North Charleston man pleads guilty to 2006 downtown killing of Pamela Fyall Washington

Tommy Montgomery, 32, pleaded guilty to the 2006 murder of Pamela Fyall. Montgomery, who was already in prison, was sentenced to 40 for Fyall's killing. (Photo provided)

The man accused of killing a Charleston woman whose body was found in a downtown park in 2006 pleaded guilty to murder today.

Tommy Montgomery, 32, who was already serving prison time for fatally stabbing a church music director 92 times, was sentenced to another 40 years in prison for killing 43-year-old Pamela Fyall Washington.

Montgomery smashed her head and slit her throat in a small park off Morris Street, according to authorities. Her body was found on June 23, 2006, but the investigation into the slaying had gone cold.

In June 2011, Montgomery was imprisoned after pleading guilty but mentally ill to the December 2009 stabbing death of Brandon Jamison in North Charleston. He was then required by state law to provide a DNA sample to prison officials.

His sample was fed into a State Law Enforcement Division database that stores the DNA profiles of more than 166,000 criminal offenders. It connected Montgomery to Washington’s killing, which had puzzled and frustrated investigators for years.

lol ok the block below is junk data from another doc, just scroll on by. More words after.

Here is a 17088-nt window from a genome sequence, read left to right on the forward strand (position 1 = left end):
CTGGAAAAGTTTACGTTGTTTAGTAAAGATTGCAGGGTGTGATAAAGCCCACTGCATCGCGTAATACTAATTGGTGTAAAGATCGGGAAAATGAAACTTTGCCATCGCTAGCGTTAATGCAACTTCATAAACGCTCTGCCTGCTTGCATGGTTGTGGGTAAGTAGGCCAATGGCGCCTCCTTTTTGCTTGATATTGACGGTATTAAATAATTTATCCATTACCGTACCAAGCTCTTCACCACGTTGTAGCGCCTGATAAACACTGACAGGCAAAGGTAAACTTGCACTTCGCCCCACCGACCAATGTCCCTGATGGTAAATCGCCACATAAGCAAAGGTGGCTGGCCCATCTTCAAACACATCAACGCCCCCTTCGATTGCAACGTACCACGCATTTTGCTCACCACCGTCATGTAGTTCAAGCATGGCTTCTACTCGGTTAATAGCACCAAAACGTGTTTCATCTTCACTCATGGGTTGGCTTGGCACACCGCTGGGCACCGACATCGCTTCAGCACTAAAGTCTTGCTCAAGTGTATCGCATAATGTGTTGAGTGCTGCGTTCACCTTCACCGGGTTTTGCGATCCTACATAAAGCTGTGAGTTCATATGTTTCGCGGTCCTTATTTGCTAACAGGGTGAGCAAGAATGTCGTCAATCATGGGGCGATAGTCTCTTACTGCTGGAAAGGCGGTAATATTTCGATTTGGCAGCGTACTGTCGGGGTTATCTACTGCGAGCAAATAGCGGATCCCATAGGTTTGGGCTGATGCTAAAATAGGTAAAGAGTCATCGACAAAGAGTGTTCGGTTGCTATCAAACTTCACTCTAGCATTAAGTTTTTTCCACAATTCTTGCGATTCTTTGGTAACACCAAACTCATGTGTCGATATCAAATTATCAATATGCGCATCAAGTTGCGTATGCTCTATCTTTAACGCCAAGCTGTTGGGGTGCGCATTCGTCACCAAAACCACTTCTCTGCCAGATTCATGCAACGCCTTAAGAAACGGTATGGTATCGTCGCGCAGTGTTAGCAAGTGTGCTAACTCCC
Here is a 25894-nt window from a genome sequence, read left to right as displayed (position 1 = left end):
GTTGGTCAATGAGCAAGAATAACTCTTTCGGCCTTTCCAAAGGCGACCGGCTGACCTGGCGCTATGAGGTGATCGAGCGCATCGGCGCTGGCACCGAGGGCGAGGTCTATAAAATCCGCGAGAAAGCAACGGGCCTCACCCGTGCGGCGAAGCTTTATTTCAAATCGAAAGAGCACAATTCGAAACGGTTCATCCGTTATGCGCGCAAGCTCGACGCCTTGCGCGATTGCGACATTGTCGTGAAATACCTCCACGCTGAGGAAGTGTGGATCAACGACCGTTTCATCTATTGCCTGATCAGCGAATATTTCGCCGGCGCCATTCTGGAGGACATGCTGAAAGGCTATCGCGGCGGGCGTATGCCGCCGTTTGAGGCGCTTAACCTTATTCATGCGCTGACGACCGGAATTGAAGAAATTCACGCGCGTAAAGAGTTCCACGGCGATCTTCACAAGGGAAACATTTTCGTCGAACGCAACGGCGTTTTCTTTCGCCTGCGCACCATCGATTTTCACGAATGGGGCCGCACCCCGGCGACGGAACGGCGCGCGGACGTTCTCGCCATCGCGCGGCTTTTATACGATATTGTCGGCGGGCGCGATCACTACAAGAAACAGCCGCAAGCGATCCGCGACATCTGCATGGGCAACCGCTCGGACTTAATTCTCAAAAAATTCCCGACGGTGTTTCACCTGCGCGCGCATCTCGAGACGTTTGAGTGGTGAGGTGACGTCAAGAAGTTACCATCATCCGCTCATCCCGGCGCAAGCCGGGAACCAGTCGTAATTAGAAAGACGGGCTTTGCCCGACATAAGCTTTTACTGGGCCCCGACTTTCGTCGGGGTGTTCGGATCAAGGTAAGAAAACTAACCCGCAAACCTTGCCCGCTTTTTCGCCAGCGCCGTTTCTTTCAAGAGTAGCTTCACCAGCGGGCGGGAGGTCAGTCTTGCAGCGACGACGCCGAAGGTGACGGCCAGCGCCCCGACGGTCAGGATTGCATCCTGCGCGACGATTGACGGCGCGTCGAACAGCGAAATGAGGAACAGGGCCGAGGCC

Montgomery’s DNA was found in Washington’s mouth and under her the fingernails, according to prosecutors. His fingerprints also were matched to prints on the glass bottle that was used to kill Washington, prosecutors said. The bottle was found at the scene.

“The collection of DNA from inmates when they enter the state prison system helps police investigators solve cases like this one, and helps prosecutors achieve some measure of closure for victims’ families,” said Assistant Solicitor Burns Wetmore, who prosecuted both cases.

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